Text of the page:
Crowdfunding is about persuading individuals to each give you a small donation: $10, $50, $100, maybe more. Once you get thousands of donors, you have some serious cash on hand.

This has all become possible in recent years thanks to a proliferation of websites that allow nonprofits, artists, musicians and yes, businesses to raise money. This is the social media version of fundraising.

There are more than 600 crowdfunding platforms around the world, with fundraising reaching billions of dollars annually, according to the research firm Massolution.

How it works?

The most common type of crowdfunding fundraising is using sites like Kickstarter and Indiegogo variety, where donations are sought in return for special rewards. That could mean free product or even a chance to be involved in designing the product or service.

It is also possible to use crowdfunding to assemble loans and royalty financing. The site LendingClub, for example, allows members to directly invest in and borrow from each other, with the claim that eliminating the banking middleman means “both sides can win” in the transactions. Royalty financing sites appear to be more rare, but the idea is to link business owners with investors who lend money for a guaranteed percentage of revenues for whatever the business is selling.


Crowdfunding provides another strategy for startups or early stage companies ready to take it to the next level — such as rolling out a product or service. Before, a business owner was subject to the caprices of individual angel investors or bank loan officers. Now it is possible to pitch a business plan to the masses.

A successful crowdfunding round not only provides your business with needed cash, but creates a base of customers who feel as though they have a stake in the business’ success.


If you don’t have an engaging story to tell, then your crowdfunding bid could be a flop. Sites such as Kickstarter don’t collect money until a fundraising goal is reached, so that’s still a lot of wasted time that could have been spent doing other things to grow the business.

It could be even worse if you meet your goal but then realize you underestimated how much money you needed. A business risks getting sued if it promises customers products or perks in return for donations, and then fails to deliver.

There is also an argument to be made that angel investors and even bank officers provide more than just money. They provide entrepreneurs with needed advice. Business owners miss out on such mentorship when they ignore traditional investors and turn to the crowd.

Final word

The potential of crowdfunding is really limitless from funding a potato salad meal to raising money for a food truck in Myanmar – but only if you get your basics right.

Figuring Out What Investors and I Need

One of the biggest challenges for entrepreneurs and small business owners is finding the funds necessary to launch and eventually grow their businesses. If you’re reading this, you’re likely looking right now.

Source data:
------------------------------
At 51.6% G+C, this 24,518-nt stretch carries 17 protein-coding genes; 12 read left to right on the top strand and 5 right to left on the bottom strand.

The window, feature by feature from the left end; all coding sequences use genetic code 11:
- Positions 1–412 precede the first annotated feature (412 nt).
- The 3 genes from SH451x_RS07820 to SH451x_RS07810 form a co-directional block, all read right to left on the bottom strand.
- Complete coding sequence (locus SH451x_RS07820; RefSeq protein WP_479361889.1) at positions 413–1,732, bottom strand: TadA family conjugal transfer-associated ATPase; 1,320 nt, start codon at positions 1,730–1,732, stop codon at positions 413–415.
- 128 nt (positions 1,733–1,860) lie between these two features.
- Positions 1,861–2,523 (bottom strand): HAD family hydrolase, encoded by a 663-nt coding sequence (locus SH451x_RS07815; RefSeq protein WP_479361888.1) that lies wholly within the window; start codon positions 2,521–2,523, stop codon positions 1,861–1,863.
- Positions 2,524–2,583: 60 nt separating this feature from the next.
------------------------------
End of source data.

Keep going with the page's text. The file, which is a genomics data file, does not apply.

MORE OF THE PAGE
As a social entrepreneur for more than years as well as an angel investor and venture capitalist, I’ve experienced the highs and lows of business funding myself and have learned the hard way what investors are looking for before committing to fund.

Through the years, I’ve developed and subsequently honed some simple tips to help guide other entrepreneurs through the fundraising process across all phases of the business life cycle. Consider them as a guide while looking to fund your business in the following five ways:

1. Boostrapping

In the idea/experimental stage, use your own financial resources, such as money from a savings account or careful use of personal credit cards. Wise deployment of these precious dollars is critical.

2. Friends and Family

If you don’t have your own savings or credit cards or you do, but your growing business needs additional funding – all is not lost. Consider inviting family and friends to invest in the company with the understanding that their money may not be returned. In most cases, these friends and family are investing in you, not your business. Both parties should think of this investment as a grant with no strings attached. If the enterprise succeeds, a reward to these risk-takers would be a nice gesture.

3. Crowdfunding

Let’s take the “friends and family” investment discussion up a notch or two. If you haven’t heard about crowdfunding, you must not be serious about funding your business or you’ve been living under a rock over the past six months. Or both. Crowdfunding allows for a wider pool of small investors with fewer restrictions and is ideal in the early stages of a business, especially if you don’t qualify for a bank loan, aren’t ready for angel or venture capital funding, or don’t have the friends or family willing or able to provide the “no-strings-attached grant.”

4. Angel Investors

As your business reaches the next level of growth and you see steady revenue on the horizon, begin to approach sophisticated “angel” investors if you need more funding. This affluent individual or a group of individuals who pool their research and resources provides capital for a business start-up usually in exchange for convertible debt or ownership equity.

5. Bank Loan/Venture Capital

In the later stages of a growing business, the now-incorporated business might need a bank loan for various needs, including operating capital and long-term growth. To secure this loan, financial institutions will require several years of financial information on both the business and the entrepreneur. They will want collateral to secure and guarantee a loan. To facilitate the process, engage with the financial institution at the earliest stages of the enterprise, not necessarily for a loan at first, of course, but for a merchant account, credit cards and a checking account.

Over time, the bank will become familiar with the company and the entrepreneur will be in a better position to seek additional banking products including loans when needed.

Final word

If you keep these five means of funding in mind and develop a business plan that demonstrates the value of investing in your company, you’ll significantly increase the odds of securing the capital you need, whatever stage of business you are in.